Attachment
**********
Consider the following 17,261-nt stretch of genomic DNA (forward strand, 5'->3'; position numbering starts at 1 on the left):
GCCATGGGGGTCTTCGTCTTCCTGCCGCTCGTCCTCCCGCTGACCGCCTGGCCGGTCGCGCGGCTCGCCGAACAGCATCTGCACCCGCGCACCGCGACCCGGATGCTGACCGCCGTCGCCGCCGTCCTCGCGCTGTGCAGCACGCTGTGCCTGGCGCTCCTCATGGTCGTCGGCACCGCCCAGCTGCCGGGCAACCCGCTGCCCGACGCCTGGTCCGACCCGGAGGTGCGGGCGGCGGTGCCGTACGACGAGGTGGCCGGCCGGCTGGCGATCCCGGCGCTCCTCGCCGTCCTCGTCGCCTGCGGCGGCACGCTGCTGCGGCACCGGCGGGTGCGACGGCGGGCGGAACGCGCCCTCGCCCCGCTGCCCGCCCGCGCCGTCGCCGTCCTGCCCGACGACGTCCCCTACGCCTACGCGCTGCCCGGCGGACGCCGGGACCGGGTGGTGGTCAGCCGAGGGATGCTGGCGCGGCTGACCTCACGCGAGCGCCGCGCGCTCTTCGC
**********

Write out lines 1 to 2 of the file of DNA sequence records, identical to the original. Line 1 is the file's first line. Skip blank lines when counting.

Consider the following 17,261-nt stretch of genomic DNA (forward strand, 5'->3'; position numbering starts at 1 on the left):
GCCATGGGGGTCTTCGTCTTCCTGCCGCTCGTCCTCCCGCTGACCGCCTGGCCGGTCGCGCGGCTCGCCGAACAGCATCTGCACCCGCGCACCGCGACCCGGATGCTGACCGCCGTCGCCGCCGTCCTCGCGCTGTGCAGCACGCTGTGCCTGGCGCTCCTCATGGTCGTCGGCACCGCCCAGCTGCCGGGCAACCCGCTGCCCGACGCCTGGTCCGACCCGGAGGTGCGGGCGGCGGTGCCGTACGACGAGGTGGCCGGCCGGCTGGCGATCCCGGCGCTCCTCGCCGTCCTCGTCGCCTGCGGCGGCACGCTGCTGCGGCACCGGCGGGTGCGACGGCGGGCGGAACGCGCCCTCGCCCCGCTGCCCGCCCGCGCCGTCGCCGTCCTGCCCGACGACGTCCCCTACGCCTACGCGCTGCCCGGCGGACGCCGGGACCGGGTGGTGGTCAGCCGAGGGATGCTGGCGCGGCTGACCTCACGCGAGCGCCGCGCGCTCTTCGC